Talk:Operation Market Garden

From Wikipedia, the free encyclopedia
Jump to: navigation, search
Former featured article Operation Market Garden is a former featured article. Please see the links under Article milestones below for its original nomination page (for older articles, check the nomination archive) and why it was removed.

Obscure references maligning brave soldiers[edit]

Removing some of the bias against minor figures involved in the operation. It was an English operation, and a mess at that. Responsiblity for the mess is being passed to others such as the Poles and Americans who are not even listed in the commanders section. You can be sure that had it been a victory, the English would have taken full credit. Wallie (talk) 19:13, 26 June 2014 (UTC)

That's correct. But this is nothing new.. Another example: Everybody knows the battle of Waterloo, Wellington and the british victory. Nobody remembers Blücher, his prussian troops and the decisive role they played in that battle. — Preceding unsigned comment added by 93.192.32.5 (talk) 18:04, 8 October 2014 (UTC)
Please learn the difference between "English" and "British". Also, please become aware of the fact that the First Allied Airborne Army, the USSAF, and RAF planned the airborne element of this operation. That is several multinational forces all playing a major role in the planning and carrying out of drop zones, objectives, flying troops in, and conducting the actual fighting. 21st Army Group, who conducted the ground portion of the advance, was also multi-national with British Second Army comprised of Belgian, English, Irish (both from the north and those who had crossed over from the Republic to fight against Nazism), Scots, Welsh, and Germans (see http://news.bbc.co.uk/2/hi/uk_news/magazine/8635541.stm). So drop the sarcastic racist attitude, and bring a constructive and sourced argument to the table.EnigmaMcmxc (talk) 21:51, 26 June 2014 (UTC)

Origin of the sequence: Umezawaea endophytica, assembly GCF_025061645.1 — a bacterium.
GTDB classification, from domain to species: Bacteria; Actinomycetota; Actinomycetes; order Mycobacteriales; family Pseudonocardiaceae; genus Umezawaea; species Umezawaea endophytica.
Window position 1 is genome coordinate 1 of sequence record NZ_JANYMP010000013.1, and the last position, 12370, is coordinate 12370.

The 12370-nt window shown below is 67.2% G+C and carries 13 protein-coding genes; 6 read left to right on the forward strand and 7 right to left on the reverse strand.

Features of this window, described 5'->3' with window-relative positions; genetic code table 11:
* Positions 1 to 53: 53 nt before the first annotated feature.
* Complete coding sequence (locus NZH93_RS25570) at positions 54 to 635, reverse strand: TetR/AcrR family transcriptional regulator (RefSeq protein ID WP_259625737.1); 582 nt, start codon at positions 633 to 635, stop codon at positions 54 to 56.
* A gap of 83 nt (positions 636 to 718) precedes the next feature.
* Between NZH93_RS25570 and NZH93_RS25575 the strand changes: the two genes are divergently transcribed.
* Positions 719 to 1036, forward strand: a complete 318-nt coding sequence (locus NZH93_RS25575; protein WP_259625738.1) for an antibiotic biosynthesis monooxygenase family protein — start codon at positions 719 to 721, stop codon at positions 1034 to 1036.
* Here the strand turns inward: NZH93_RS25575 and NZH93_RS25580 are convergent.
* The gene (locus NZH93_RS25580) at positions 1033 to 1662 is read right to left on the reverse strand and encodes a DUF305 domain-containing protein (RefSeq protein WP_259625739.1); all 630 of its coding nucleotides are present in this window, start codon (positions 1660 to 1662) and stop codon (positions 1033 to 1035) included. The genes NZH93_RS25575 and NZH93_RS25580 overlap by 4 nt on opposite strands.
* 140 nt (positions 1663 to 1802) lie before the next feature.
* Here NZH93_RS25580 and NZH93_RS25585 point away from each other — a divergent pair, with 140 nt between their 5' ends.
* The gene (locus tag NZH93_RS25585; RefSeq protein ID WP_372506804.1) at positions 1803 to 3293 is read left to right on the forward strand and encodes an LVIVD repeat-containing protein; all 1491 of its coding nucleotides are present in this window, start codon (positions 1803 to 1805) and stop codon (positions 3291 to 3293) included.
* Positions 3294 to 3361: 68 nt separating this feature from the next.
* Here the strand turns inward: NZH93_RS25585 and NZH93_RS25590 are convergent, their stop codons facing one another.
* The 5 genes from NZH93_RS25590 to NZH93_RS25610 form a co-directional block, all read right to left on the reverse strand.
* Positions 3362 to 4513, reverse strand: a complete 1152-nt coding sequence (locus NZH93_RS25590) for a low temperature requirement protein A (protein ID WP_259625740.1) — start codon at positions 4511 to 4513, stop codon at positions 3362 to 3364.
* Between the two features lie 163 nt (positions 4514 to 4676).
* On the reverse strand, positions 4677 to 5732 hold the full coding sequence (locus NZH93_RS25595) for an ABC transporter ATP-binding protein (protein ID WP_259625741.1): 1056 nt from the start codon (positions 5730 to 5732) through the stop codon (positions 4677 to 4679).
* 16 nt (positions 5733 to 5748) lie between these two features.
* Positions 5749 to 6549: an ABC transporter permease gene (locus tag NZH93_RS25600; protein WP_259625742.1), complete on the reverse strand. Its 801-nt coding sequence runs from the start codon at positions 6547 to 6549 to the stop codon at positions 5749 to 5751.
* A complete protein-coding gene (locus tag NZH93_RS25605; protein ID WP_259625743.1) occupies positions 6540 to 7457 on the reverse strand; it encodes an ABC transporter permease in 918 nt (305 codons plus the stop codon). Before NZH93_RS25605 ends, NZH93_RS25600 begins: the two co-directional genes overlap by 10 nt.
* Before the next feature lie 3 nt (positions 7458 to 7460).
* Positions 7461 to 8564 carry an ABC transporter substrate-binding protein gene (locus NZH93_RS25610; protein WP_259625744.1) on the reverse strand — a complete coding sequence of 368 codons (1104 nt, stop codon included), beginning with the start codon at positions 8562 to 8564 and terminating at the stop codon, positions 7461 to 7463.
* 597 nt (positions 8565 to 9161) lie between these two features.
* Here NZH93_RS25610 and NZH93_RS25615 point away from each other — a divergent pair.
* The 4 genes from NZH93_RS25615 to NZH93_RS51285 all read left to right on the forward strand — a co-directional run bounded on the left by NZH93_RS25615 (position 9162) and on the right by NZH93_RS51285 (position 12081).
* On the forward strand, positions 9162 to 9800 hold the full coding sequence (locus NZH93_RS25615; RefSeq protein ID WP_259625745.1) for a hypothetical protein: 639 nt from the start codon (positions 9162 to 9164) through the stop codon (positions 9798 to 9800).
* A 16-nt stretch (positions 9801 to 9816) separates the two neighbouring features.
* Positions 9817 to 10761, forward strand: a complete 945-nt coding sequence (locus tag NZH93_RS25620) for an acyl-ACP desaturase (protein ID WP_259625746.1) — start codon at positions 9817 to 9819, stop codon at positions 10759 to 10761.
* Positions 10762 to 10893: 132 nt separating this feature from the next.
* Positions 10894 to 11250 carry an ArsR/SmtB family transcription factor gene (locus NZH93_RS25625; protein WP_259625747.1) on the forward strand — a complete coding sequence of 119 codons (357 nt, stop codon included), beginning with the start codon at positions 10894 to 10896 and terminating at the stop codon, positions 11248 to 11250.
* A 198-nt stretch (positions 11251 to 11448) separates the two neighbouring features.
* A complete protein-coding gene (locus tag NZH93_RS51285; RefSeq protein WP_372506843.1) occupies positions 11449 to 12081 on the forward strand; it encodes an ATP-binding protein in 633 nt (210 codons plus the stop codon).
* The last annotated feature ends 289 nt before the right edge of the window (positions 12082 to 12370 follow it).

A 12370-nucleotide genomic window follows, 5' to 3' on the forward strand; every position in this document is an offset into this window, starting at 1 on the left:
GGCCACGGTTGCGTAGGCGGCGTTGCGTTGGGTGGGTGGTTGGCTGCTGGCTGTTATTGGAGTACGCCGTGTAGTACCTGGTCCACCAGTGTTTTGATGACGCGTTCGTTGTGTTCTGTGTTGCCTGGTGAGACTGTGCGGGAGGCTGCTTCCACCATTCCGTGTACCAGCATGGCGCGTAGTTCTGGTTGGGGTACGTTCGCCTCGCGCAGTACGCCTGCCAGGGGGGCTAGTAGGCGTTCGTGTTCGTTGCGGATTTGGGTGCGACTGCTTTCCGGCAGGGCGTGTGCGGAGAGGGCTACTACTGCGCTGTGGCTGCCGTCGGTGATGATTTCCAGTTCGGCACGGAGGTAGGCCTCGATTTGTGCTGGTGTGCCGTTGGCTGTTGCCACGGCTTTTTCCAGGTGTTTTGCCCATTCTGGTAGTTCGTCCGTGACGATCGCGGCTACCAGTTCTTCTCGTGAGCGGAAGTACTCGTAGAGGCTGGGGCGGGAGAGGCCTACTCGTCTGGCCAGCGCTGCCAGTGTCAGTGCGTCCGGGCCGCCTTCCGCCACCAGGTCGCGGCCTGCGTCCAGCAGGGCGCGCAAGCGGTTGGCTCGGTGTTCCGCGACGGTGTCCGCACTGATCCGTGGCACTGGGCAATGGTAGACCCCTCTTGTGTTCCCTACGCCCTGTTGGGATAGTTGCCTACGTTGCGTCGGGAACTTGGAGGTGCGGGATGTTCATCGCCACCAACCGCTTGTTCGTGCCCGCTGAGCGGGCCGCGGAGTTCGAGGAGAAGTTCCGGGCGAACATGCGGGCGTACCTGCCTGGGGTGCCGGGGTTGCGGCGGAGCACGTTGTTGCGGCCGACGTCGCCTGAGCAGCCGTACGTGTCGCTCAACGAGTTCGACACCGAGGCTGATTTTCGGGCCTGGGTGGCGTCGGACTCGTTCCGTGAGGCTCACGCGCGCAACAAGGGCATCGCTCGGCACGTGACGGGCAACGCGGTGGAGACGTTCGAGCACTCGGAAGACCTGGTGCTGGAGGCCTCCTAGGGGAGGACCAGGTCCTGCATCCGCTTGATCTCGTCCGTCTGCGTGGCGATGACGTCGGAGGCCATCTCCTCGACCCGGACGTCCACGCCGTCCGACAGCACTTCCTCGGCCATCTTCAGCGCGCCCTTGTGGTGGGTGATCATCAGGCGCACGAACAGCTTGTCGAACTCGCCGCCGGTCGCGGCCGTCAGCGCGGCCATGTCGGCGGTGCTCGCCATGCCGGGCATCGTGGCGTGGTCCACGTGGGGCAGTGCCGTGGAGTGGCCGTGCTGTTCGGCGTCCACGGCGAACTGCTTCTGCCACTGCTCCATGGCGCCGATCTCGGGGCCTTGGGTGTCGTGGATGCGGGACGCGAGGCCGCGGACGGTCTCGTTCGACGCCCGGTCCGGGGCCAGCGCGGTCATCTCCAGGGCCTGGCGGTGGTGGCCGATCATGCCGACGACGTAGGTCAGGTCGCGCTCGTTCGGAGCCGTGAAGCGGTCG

LOL, racist. British is a race now, is it? <ignore> Both of you, knock it off. This is a controversial article, not at all aided by the massive amount of American vs. British finger-pointing that has dogged the topic for more than half a century. You both look very embarrassing in the year 2014 when you spout 1940s nationalism.